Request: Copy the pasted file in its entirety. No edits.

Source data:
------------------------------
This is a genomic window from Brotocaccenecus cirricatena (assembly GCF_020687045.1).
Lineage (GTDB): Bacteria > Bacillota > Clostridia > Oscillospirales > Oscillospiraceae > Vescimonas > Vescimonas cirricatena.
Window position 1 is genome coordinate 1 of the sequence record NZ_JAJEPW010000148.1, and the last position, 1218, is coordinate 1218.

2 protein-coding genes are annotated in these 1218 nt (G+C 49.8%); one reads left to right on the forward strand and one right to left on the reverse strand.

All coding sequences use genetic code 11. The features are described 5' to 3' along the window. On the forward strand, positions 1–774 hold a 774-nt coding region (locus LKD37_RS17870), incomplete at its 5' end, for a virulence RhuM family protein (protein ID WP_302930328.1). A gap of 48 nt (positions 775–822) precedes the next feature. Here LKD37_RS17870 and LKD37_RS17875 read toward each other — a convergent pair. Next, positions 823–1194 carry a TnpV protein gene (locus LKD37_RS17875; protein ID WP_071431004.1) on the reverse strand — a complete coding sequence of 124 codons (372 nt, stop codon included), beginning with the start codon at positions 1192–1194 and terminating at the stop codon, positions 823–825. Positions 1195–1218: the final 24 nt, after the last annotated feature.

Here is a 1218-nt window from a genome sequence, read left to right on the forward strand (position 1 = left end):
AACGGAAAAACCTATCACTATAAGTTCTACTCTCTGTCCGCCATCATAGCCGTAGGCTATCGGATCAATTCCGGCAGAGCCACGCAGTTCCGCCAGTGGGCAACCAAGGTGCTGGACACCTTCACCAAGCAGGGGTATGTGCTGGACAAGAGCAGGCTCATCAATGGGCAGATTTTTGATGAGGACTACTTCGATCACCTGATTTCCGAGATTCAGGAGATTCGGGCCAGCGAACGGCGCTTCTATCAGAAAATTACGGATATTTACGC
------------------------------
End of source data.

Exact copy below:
This is a genomic window from Brotocaccenecus cirricatena (assembly GCF_020687045.1).
Lineage (GTDB): Bacteria > Bacillota > Clostridia > Oscillospirales > Oscillospiraceae > Vescimonas > Vescimonas cirricatena.
Window position 1 is genome coordinate 1 of the sequence record NZ_JAJEPW010000148.1, and the last position, 1218, is coordinate 1218.

2 protein-coding genes are annotated in these 1218 nt (G+C 49.8%); one reads left to right on the forward strand and one right to left on the reverse strand.

All coding sequences use genetic code 11. The features are described 5' to 3' along the window. On the forward strand, positions 1–774 hold a 774-nt coding region (locus LKD37_RS17870), incomplete at its 5' end, for a virulence RhuM family protein (protein ID WP_302930328.1). A gap of 48 nt (positions 775–822) precedes the next feature. Here LKD37_RS17870 and LKD37_RS17875 read toward each other — a convergent pair. Next, positions 823–1194 carry a TnpV protein gene (locus LKD37_RS17875; protein ID WP_071431004.1) on the reverse strand — a complete coding sequence of 124 codons (372 nt, stop codon included), beginning with the start codon at positions 1192–1194 and terminating at the stop codon, positions 823–825. Positions 1195–1218: the final 24 nt, after the last annotated feature.

Here is a 1218-nt window from a genome sequence, read left to right on the forward strand (position 1 = left end):
AACGGAAAAACCTATCACTATAAGTTCTACTCTCTGTCCGCCATCATAGCCGTAGGCTATCGGATCAATTCCGGCAGAGCCACGCAGTTCCGCCAGTGGGCAACCAAGGTGCTGGACACCTTCACCAAGCAGGGGTATGTGCTGGACAAGAGCAGGCTCATCAATGGGCAGATTTTTGATGAGGACTACTTCGATCACCTGATTTCCGAGATTCAGGAGATTCGGGCCAGCGAACGGCGCTTCTATCAGAAAATTACGGATATTTACGC